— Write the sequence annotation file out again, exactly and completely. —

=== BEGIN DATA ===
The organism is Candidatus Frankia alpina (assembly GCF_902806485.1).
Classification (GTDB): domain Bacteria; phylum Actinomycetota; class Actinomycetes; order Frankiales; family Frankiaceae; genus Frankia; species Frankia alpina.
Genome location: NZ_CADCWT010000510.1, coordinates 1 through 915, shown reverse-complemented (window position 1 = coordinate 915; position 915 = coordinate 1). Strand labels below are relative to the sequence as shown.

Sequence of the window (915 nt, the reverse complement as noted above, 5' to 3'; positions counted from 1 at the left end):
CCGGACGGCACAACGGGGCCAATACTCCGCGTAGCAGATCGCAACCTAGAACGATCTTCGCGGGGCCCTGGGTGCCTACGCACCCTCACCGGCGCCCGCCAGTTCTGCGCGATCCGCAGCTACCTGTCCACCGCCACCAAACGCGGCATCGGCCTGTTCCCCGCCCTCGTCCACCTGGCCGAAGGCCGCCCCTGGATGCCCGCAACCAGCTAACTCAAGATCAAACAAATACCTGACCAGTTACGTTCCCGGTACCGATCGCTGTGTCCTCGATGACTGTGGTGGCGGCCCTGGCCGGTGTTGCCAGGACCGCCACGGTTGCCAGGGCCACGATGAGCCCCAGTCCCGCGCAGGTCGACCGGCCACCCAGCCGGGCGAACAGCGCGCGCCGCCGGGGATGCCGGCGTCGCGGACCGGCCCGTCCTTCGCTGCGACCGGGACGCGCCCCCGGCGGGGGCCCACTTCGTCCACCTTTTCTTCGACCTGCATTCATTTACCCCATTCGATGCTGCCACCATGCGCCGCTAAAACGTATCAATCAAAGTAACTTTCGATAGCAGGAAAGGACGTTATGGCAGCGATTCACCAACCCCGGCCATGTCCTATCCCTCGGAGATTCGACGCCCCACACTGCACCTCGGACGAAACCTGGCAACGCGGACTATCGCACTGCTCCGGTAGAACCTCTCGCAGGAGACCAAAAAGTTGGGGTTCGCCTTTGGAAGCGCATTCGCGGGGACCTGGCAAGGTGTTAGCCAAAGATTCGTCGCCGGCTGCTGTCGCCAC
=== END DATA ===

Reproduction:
The organism is Candidatus Frankia alpina (assembly GCF_902806485.1).
Classification (GTDB): domain Bacteria; phylum Actinomycetota; class Actinomycetes; order Frankiales; family Frankiaceae; genus Frankia; species Frankia alpina.
Genome location: NZ_CADCWT010000510.1, coordinates 1 through 915, shown reverse-complemented (window position 1 = coordinate 915; position 915 = coordinate 1). Strand labels below are relative to the sequence as shown.

Sequence of the window (915 nt, the reverse complement as noted above, 5' to 3'; positions counted from 1 at the left end):
CCGGACGGCACAACGGGGCCAATACTCCGCGTAGCAGATCGCAACCTAGAACGATCTTCGCGGGGCCCTGGGTGCCTACGCACCCTCACCGGCGCCCGCCAGTTCTGCGCGATCCGCAGCTACCTGTCCACCGCCACCAAACGCGGCATCGGCCTGTTCCCCGCCCTCGTCCACCTGGCCGAAGGCCGCCCCTGGATGCCCGCAACCAGCTAACTCAAGATCAAACAAATACCTGACCAGTTACGTTCCCGGTACCGATCGCTGTGTCCTCGATGACTGTGGTGGCGGCCCTGGCCGGTGTTGCCAGGACCGCCACGGTTGCCAGGGCCACGATGAGCCCCAGTCCCGCGCAGGTCGACCGGCCACCCAGCCGGGCGAACAGCGCGCGCCGCCGGGGATGCCGGCGTCGCGGACCGGCCCGTCCTTCGCTGCGACCGGGACGCGCCCCCGGCGGGGGCCCACTTCGTCCACCTTTTCTTCGACCTGCATTCATTTACCCCATTCGATGCTGCCACCATGCGCCGCTAAAACGTATCAATCAAAGTAACTTTCGATAGCAGGAAAGGACGTTATGGCAGCGATTCACCAACCCCGGCCATGTCCTATCCCTCGGAGATTCGACGCCCCACACTGCACCTCGGACGAAACCTGGCAACGCGGACTATCGCACTGCTCCGGTAGAACCTCTCGCAGGAGACCAAAAAGTTGGGGTTCGCCTTTGGAAGCGCATTCGCGGGGACCTGGCAAGGTGTTAGCCAAAGATTCGTCGCCGGCTGCTGTCGCCAC